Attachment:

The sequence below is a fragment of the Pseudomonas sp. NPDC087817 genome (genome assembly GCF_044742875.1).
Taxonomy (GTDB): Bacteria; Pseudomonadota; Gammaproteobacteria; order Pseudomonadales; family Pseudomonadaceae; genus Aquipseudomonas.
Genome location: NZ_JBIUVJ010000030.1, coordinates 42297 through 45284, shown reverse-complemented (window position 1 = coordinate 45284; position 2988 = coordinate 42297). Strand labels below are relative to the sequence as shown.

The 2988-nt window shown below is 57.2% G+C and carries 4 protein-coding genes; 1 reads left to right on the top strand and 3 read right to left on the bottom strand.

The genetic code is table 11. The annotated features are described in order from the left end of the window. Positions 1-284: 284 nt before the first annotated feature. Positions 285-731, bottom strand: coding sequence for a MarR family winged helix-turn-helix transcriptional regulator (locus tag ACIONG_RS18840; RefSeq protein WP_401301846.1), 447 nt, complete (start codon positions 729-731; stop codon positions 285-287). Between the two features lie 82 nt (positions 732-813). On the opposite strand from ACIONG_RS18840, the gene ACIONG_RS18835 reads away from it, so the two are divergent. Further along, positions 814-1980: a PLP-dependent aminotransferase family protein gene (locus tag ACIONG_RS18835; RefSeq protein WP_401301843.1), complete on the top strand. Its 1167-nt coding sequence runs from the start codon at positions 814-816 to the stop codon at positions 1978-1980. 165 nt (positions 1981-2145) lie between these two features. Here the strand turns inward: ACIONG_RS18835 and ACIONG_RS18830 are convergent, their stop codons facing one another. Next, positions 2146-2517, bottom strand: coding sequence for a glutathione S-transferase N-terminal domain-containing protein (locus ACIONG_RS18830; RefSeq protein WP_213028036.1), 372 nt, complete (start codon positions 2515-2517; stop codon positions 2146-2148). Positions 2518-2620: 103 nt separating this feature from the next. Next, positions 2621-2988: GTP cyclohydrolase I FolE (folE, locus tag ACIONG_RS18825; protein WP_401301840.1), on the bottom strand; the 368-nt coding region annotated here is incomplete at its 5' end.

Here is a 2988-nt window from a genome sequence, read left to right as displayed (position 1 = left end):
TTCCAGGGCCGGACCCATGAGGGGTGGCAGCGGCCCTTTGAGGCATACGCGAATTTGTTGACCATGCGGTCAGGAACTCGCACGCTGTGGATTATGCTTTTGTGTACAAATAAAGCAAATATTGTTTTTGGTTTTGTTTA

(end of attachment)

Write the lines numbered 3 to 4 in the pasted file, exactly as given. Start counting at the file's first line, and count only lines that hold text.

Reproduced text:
Genome location: NZ_JBIUVJ010000030.1, coordinates 42297 through 45284, shown reverse-complemented (window position 1 = coordinate 45284; position 2988 = coordinate 42297). Strand labels below are relative to the sequence as shown.

The 2988-nt window shown below is 57.2% G+C and carries 4 protein-coding genes; 1 reads left to right on the top strand and 3 read right to left on the bottom strand.